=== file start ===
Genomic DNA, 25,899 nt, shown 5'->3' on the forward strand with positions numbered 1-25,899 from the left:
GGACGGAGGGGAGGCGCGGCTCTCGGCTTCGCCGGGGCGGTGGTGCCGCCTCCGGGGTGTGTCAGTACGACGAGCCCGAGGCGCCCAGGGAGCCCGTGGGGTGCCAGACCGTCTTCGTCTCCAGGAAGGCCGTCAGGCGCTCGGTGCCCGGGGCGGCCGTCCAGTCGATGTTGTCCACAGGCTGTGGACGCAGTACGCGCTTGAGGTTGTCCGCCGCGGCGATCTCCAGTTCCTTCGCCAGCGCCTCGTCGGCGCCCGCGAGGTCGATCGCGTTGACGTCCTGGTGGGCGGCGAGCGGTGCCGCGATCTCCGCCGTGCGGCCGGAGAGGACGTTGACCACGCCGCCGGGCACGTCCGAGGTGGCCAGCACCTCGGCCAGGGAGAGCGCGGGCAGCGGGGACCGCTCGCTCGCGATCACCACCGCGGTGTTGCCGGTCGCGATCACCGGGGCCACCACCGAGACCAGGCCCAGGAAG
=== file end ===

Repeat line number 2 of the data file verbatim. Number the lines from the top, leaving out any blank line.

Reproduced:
GGACGGAGGGGAGGCGCGGCTCTCGGCTTCGCCGGGGCGGTGGTGCCGCCTCCGGGGTGTGTCAGTACGACGAGCCCGAGGCGCCCAGGGAGCCCGTGGGGTGCCAGACCGTCTTCGTCTCCAGGAAGGCCGTCAGGCGCTCGGTGCCCGGGGCGGCCGTCCAGTCGATGTTGTCCACAGGCTGTGGACGCAGTACGCGCTTGAGGTTGTCCGCCGCGGCGATCTCCAGTTCCTTCGCCAGCGCCTCGTCGGCGCCCGCGAGGTCGATCGCGTTGACGTCCTGGTGGGCGGCGAGCGGTGCCGCGATCTCCGCCGTGCGGCCGGAGAGGACGTTGACCACGCCGCCGGGCACGTCCGAGGTGGCCAGCACCTCGGCCAGGGAGAGCGCGGGCAGCGGGGACCGCTCGCTCGCGATCACCACCGCGGTGTTGCCGGTCGCGATCACCGGGGCCACCACCGAGACCAGGCCCAGGAAG